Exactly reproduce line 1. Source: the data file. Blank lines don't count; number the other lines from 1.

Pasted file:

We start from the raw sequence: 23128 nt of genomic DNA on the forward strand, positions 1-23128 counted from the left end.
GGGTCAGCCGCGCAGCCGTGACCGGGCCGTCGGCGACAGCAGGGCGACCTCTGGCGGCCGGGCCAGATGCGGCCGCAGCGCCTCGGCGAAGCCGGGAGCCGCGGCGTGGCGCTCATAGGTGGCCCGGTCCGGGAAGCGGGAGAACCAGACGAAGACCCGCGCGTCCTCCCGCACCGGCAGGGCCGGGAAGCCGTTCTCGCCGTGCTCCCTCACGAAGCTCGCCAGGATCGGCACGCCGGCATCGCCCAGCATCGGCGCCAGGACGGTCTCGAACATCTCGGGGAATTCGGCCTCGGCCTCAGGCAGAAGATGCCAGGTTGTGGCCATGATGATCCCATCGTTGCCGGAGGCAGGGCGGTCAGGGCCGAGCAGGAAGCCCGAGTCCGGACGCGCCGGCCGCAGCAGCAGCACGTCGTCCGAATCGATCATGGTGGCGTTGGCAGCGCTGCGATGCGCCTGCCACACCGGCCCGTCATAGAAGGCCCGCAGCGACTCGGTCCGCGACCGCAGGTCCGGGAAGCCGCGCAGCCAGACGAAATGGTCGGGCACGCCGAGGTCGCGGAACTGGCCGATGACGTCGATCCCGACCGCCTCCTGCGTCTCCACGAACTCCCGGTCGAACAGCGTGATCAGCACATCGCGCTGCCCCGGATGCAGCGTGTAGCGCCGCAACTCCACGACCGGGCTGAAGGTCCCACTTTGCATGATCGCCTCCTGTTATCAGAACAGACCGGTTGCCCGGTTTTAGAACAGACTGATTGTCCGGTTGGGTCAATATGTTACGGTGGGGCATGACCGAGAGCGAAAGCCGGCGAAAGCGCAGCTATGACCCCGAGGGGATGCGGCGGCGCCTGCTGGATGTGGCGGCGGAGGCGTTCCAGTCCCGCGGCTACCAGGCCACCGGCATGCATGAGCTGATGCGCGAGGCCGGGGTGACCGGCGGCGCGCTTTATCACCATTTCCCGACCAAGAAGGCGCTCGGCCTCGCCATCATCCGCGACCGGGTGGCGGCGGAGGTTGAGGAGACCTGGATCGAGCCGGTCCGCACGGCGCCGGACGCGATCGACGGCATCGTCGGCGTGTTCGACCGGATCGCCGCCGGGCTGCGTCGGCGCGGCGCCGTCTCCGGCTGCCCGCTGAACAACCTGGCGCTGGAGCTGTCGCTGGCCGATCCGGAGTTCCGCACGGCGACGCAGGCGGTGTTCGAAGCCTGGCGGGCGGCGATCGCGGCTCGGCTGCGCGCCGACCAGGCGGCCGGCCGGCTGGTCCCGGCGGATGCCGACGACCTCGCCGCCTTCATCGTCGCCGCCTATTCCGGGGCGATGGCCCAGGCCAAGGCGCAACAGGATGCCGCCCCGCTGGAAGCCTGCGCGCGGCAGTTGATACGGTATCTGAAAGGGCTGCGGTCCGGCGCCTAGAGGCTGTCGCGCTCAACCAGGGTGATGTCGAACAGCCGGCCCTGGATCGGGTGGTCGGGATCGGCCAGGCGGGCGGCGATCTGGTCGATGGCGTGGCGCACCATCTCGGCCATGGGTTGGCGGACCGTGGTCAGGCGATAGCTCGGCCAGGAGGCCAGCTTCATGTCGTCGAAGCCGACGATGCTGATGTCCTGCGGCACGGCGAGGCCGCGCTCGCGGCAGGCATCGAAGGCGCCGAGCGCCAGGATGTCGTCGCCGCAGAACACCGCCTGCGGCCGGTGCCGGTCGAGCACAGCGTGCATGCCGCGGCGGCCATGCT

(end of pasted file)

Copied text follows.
We start from the raw sequence: 23128 nt of genomic DNA on the forward strand, positions 1-23128 counted from the left end.